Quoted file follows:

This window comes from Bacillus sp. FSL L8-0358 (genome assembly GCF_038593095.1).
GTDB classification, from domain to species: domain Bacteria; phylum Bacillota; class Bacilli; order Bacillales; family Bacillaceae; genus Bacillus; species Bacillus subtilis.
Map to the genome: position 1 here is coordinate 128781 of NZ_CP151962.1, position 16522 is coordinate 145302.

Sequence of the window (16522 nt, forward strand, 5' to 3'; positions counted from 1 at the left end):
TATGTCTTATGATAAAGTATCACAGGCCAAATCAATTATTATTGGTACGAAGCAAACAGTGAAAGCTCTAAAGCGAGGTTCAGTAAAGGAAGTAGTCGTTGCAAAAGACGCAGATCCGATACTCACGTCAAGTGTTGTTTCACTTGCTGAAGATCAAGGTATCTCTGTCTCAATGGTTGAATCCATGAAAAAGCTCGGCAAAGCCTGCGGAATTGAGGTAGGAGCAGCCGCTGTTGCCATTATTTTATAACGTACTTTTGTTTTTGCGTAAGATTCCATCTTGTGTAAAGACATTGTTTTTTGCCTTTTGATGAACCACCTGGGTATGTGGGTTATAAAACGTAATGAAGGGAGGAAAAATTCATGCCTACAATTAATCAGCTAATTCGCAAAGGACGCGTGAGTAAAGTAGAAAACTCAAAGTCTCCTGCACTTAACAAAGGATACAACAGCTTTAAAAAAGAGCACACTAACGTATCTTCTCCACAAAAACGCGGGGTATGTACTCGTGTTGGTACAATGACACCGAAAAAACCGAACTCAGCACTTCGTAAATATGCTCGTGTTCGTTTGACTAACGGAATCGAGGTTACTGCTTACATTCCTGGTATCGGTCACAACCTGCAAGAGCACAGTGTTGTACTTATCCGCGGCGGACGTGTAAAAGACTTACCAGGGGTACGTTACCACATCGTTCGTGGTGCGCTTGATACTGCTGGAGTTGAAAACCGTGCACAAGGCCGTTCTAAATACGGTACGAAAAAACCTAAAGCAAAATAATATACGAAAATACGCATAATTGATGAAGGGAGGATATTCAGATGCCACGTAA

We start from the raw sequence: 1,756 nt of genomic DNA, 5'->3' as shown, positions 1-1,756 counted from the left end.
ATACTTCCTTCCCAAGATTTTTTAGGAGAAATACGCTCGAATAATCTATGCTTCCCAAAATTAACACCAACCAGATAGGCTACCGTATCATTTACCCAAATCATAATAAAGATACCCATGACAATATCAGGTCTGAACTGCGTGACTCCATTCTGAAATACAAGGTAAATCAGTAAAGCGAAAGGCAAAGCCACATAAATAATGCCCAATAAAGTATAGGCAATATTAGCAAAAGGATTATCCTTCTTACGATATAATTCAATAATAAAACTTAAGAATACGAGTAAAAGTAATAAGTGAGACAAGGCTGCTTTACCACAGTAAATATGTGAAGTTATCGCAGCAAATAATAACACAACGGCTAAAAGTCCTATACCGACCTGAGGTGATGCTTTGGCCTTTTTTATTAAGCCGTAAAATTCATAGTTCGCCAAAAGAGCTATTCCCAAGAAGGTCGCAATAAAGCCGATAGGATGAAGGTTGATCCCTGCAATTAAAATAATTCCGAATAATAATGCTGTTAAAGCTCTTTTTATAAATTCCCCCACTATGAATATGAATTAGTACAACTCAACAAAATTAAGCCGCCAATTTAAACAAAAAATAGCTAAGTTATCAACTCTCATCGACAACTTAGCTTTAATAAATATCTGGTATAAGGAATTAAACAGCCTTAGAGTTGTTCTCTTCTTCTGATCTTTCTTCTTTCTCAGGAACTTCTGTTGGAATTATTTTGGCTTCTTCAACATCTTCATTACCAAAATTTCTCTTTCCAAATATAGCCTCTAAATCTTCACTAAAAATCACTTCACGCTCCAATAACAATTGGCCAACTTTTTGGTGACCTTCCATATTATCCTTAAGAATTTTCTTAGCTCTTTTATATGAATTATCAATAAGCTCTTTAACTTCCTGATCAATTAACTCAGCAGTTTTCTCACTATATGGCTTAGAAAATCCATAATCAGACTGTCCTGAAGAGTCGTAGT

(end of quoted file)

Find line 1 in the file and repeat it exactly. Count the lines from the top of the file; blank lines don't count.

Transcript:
This window comes from Bacillus sp. FSL L8-0358 (genome assembly GCF_038593095.1).